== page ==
Testimony began Tuesday morning in the lawsuit filed by the former head of the State Ethics Commission, and even though a judge ruled Governor Nathan Deal does not have to testify, attorneys are keeping him front and center during the trial.
Stacey Kalberman is suing the Ethics Commission, claiming it forced her out of her job as director after she opened an investigation into Deal's 2010 gubernatorial campaign. She said the commission decided to cut her pay by 35-percent after she showed them draft subpoenas she was preparing to deliver. Kalberman resigned shortly afterwards.
Kalberman's attorney told jurors that they were not there to decide anything to do with Deal, but at the same time, she had a large flow chart next to her with the governor picture at the very top.
"The governor is not a defendant in this case," Kim Worth told jurors. "The governor is not on trial in this case. You will not be asked at the end of this trial to determine the guilt or innocence of anything that Deal did."
Ethics Commission lawyer echoed Worth's statements.
"The defendant in this case is not the governor," said Bryan Webb. "It is not the governor's office. It is not the governor's campaign. I'm not here to defend the governor, and I'm not going to try to defend him."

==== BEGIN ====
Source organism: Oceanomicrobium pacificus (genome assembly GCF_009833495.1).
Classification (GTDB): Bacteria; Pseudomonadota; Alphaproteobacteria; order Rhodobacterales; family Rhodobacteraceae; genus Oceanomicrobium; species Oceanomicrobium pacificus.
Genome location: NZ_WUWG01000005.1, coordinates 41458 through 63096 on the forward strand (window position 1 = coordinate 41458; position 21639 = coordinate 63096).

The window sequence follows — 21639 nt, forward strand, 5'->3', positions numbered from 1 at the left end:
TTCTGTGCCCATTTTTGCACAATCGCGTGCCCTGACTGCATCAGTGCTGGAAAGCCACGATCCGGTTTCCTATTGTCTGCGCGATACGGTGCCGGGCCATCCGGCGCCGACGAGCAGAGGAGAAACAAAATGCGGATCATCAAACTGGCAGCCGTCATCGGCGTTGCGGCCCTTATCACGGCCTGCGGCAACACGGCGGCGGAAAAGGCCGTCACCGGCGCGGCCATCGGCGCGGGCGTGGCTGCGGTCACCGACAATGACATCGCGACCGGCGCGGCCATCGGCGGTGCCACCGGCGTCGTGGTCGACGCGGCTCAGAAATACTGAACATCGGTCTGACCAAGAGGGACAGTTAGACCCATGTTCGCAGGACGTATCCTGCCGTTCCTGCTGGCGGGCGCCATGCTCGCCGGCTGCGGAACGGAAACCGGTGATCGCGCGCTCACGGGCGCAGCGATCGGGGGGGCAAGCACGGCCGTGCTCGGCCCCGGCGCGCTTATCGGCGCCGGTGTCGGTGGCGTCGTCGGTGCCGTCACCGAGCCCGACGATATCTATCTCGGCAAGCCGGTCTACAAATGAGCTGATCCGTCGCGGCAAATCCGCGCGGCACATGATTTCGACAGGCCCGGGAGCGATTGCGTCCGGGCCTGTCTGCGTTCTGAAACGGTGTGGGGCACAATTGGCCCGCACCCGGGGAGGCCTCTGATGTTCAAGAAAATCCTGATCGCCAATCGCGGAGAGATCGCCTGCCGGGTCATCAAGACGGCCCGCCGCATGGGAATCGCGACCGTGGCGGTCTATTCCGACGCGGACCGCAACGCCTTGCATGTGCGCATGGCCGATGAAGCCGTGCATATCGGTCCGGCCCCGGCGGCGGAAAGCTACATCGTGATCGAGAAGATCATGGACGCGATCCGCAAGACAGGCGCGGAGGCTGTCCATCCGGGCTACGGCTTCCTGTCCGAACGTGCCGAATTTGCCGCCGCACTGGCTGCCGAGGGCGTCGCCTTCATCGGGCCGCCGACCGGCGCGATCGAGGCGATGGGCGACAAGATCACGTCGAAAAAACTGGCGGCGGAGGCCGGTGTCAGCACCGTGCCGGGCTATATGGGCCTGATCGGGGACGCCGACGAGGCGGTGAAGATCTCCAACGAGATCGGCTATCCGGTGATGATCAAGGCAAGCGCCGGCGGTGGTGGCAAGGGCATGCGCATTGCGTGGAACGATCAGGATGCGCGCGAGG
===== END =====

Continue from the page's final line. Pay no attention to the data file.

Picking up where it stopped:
Fulton County Superior Court Judge Ural Glanville ruled Monday that Kalberman hadn't done enough to prove Deal could provide any information relevant in her case.
The Ethics Commission maintained it cut Kalberman's salary and removed her chief deputy because of a barebones budget, but Worth said that was just a smokescreen.
"There's no coincidence," said Worth. "They're suddenly hiding behind budget as a means to stop the Deal investigation from going forward."
Former Ethics Commission Chair Patrick Milsap also testfied Tuesday afternoon. The trial will continue Wednesday.